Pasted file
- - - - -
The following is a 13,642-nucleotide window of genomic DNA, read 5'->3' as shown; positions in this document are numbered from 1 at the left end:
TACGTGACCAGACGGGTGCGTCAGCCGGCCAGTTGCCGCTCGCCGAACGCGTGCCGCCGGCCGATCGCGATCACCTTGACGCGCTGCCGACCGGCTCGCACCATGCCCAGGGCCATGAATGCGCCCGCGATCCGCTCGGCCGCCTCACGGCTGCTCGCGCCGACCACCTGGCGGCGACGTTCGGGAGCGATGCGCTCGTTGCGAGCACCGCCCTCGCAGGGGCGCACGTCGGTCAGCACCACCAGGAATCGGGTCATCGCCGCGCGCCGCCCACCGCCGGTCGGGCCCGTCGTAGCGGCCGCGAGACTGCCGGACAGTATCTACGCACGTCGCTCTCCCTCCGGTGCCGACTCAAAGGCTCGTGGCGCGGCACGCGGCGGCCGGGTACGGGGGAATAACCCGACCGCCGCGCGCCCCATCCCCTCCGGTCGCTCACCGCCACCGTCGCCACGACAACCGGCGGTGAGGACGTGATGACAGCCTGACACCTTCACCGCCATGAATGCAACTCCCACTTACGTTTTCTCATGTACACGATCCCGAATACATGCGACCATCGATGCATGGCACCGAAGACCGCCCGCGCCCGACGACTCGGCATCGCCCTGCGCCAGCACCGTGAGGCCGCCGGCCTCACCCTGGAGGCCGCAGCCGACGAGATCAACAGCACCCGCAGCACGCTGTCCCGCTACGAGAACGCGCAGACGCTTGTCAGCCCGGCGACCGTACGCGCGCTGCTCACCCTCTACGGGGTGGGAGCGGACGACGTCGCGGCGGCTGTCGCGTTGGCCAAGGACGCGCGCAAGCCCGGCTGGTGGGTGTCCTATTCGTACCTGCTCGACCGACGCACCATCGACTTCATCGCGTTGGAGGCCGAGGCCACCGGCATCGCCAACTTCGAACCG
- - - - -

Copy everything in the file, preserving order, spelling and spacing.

The following is a 13,642-nucleotide window of genomic DNA, read 5'->3' as shown; positions in this document are numbered from 1 at the left end:
TACGTGACCAGACGGGTGCGTCAGCCGGCCAGTTGCCGCTCGCCGAACGCGTGCCGCCGGCCGATCGCGATCACCTTGACGCGCTGCCGACCGGCTCGCACCATGCCCAGGGCCATGAATGCGCCCGCGATCCGCTCGGCCGCCTCACGGCTGCTCGCGCCGACCACCTGGCGGCGACGTTCGGGAGCGATGCGCTCGTTGCGAGCACCGCCCTCGCAGGGGCGCACGTCGGTCAGCACCACCAGGAATCGGGTCATCGCCGCGCGCCGCCCACCGCCGGTCGGGCCCGTCGTAGCGGCCGCGAGACTGCCGGACAGTATCTACGCACGTCGCTCTCCCTCCGGTGCCGACTCAAAGGCTCGTGGCGCGGCACGCGGCGGCCGGGTACGGGGGAATAACCCGACCGCCGCGCGCCCCATCCCCTCCGGTCGCTCACCGCCACCGTCGCCACGACAACCGGCGGTGAGGACGTGATGACAGCCTGACACCTTCACCGCCATGAATGCAACTCCCACTTACGTTTTCTCATGTACACGATCCCGAATACATGCGACCATCGATGCATGGCACCGAAGACCGCCCGCGCCCGACGACTCGGCATCGCCCTGCGCCAGCACCGTGAGGCCGCCGGCCTCACCCTGGAGGCCGCAGCCGACGAGATCAACAGCACCCGCAGCACGCTGTCCCGCTACGAGAACGCGCAGACGCTTGTCAGCCCGGCGACCGTACGCGCGCTGCTCACCCTCTACGGGGTGGGAGCGGACGACGTCGCGGCGGCTGTCGCGTTGGCCAAGGACGCGCGCAAGCCCGGCTGGTGGGTGTCCTATTCGTACCTGCTCGACCGACGCACCATCGACTTCATCGCGTTGGAGGCCGAGGCCACCGGCATCGCCAACTTCGAACCG